The pick ‘n’ mix section, complete with perspex panel and scoops, would not look out of place at the local Cineworld.
Guarding them is a giant reproduction of The Predator, weighing three-quarters of a ton and made of car parts, which Ali had shipped from Thailand as a birthday present for Paul.
Outside, beside a small lake and rose arbour, is a barbecue terrace with hot tub and idyllic views of the village church and cricket pitch.
There are also several outbuildings, one housing a gym, another the family cars, yet another is a two-storey office.
Some rooms have changed little since the couple bought the house, such as the library with its secret door leading to the new wing.
Its walls are lined with biographies of some of Paul’s business heroes, such as Sir Alan Sugar and the Dragon’s Den entrepreneurs. The property was a departure for the Maxfields who have both preferred to build their homes to their own style and design rather than buy.
The couple met in Cornwall where Paul was based after joining the Royal Navy at 16.
He describes himself as driven. “I was always buying and selling things, I wanted a bit more out of life,” says the boss.
The couple struggled to afford a £20,000 two-bedroom house in Shropshire, taking out a 100 per cent mortgage.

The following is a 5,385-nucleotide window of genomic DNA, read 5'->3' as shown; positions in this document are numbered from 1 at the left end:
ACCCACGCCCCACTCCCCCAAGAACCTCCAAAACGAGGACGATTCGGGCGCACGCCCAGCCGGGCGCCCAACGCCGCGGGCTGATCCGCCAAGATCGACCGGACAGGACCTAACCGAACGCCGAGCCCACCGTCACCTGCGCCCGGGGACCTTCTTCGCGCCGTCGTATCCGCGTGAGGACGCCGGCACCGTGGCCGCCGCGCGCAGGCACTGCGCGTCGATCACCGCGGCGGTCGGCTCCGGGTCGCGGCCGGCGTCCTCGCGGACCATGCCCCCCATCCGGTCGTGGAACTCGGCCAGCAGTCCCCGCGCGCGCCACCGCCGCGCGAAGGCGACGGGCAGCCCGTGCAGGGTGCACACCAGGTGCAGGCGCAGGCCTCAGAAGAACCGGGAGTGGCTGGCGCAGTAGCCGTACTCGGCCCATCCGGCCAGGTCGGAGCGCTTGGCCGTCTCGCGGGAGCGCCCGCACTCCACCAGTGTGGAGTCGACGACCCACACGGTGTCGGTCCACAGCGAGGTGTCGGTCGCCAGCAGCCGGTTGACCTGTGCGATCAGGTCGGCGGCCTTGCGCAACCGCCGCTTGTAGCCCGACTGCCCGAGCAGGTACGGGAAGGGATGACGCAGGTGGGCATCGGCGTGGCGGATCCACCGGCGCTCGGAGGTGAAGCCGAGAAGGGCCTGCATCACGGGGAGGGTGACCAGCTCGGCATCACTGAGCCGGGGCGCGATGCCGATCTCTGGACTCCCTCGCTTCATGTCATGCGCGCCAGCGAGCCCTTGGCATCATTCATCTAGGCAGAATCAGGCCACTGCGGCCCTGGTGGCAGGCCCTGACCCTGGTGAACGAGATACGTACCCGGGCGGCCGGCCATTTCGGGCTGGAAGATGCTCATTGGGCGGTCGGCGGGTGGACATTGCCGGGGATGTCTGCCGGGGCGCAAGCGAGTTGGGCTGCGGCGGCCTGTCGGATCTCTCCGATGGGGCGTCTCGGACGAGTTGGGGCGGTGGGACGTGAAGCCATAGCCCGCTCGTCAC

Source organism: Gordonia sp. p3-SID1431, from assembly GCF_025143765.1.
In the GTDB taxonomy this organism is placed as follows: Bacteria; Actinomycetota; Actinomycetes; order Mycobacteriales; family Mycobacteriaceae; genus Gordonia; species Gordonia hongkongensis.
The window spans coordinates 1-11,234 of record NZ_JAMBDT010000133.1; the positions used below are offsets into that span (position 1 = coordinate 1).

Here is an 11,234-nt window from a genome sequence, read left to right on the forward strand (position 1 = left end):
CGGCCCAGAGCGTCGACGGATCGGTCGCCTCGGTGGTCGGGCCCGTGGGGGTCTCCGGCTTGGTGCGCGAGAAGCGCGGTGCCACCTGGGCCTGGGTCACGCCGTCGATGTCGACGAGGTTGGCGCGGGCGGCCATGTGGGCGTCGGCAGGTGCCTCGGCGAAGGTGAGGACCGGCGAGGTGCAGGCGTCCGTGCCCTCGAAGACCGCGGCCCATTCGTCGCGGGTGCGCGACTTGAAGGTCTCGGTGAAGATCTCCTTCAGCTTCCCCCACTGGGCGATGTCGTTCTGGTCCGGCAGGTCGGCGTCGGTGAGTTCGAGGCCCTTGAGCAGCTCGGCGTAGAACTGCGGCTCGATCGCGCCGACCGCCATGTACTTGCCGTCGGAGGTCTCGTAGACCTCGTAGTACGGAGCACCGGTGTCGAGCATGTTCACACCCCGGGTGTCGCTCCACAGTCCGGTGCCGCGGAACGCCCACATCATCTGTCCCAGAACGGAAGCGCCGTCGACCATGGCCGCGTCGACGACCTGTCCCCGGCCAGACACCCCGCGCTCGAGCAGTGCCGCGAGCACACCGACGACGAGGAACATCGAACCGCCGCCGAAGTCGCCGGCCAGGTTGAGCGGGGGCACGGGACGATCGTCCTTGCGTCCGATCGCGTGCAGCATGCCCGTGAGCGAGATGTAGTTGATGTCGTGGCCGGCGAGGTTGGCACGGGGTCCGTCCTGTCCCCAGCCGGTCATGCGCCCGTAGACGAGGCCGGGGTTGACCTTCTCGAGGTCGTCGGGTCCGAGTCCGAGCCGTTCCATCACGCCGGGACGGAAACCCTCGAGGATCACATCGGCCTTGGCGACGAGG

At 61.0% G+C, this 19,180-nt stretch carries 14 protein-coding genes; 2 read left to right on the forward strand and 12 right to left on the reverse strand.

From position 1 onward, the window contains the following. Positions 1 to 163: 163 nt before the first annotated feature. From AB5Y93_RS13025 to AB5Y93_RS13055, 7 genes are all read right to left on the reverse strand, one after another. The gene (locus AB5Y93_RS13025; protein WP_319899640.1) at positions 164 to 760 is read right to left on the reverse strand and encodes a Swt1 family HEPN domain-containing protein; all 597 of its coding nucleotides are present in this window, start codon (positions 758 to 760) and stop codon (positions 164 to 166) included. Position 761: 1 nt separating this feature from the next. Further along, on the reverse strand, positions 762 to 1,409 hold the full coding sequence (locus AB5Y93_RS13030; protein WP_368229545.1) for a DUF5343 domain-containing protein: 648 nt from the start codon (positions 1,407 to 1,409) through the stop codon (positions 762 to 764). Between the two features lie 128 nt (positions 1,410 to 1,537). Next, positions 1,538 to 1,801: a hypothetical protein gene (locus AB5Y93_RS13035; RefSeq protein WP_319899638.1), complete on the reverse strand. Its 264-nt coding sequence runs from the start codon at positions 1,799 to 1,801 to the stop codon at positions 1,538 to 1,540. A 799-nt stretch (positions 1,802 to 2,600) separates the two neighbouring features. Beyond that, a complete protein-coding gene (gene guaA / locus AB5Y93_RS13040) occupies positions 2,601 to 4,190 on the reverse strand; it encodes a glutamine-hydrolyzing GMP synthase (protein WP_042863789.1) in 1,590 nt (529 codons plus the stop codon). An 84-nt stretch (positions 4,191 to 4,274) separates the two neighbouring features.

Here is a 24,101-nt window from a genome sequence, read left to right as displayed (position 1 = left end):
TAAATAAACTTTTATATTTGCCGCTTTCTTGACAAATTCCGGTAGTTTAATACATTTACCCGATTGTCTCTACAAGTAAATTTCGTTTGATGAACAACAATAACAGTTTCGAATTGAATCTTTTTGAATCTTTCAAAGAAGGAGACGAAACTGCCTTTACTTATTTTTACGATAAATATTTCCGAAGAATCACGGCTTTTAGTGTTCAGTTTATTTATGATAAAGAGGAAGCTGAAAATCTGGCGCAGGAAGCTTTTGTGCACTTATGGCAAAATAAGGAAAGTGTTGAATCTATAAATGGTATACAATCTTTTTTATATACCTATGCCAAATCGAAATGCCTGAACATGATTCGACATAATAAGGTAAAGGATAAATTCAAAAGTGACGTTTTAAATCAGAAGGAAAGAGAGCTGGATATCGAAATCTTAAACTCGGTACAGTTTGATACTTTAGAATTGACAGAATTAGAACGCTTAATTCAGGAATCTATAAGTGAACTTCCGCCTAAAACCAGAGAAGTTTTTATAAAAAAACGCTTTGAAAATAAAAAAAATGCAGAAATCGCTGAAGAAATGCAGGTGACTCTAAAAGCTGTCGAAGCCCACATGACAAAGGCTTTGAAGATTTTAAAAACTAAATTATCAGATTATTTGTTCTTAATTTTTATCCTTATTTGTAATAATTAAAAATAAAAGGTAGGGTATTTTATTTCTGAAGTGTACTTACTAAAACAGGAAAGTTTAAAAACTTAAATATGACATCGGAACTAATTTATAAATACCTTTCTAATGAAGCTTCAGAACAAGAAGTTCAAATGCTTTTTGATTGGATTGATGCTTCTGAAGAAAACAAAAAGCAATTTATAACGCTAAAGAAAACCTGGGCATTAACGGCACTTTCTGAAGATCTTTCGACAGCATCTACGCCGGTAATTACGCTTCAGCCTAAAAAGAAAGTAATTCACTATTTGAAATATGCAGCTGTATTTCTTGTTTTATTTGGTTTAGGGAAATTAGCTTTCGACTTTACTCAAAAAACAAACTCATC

However they sold in the 1980s property boom for £43,000 and got a bridging loan to buy a small piece of land in Quarry Lane, Red Lake, where they built a dormer bungalow, living in a £200 caravan for six months until it was habitable.
It was here they designed their dream home, the £1 million Telford house, scouting far afield for a big enough plot – which in the end they found 75 yards from the bungalow on the other side of a hedged bank.
“We wanted room for the sweeping drive, electric gates, swimming pool complex, dance floor, the lot,” says Paul.
“We looked for 18 months and all the time it was on our doorstep.”
They were able to move in after nine months but ran out of money, and the project took another nine years to complete.
At the time Paul was a salesman for a car dealership but left while the work was being done on his home to set up his own business selling telephone systems.
“I knew nothing about them but I learned,” he says. “I’ve always asked questions and taken advice.”
Despite his success, he is a modest and intensely private man.
“We’re not flash.There’s a recession on, a lot of people are struggling. I still do the job that I started out doing – selling. I don’t have to, I do it because I like it.”
The contemporary overhaul on The Old Rectory has taken them four years, and there is still work being done. Ageing lead sills are being replaced by oak ledges and the painters are also in.
“We don’t need to do the work because we’re leaving, it’s crazy, we just want everything spot on. It’s about attention to detail. Ali has pored over fabrics and designs, the curtains in the morning room alone cost around £6,000.”
The couple have set their hearts on another project and are looking at a few options.
But Paul says: “There’s always a chance it will fall through and if that happens, we’ll be quite happy to stay.”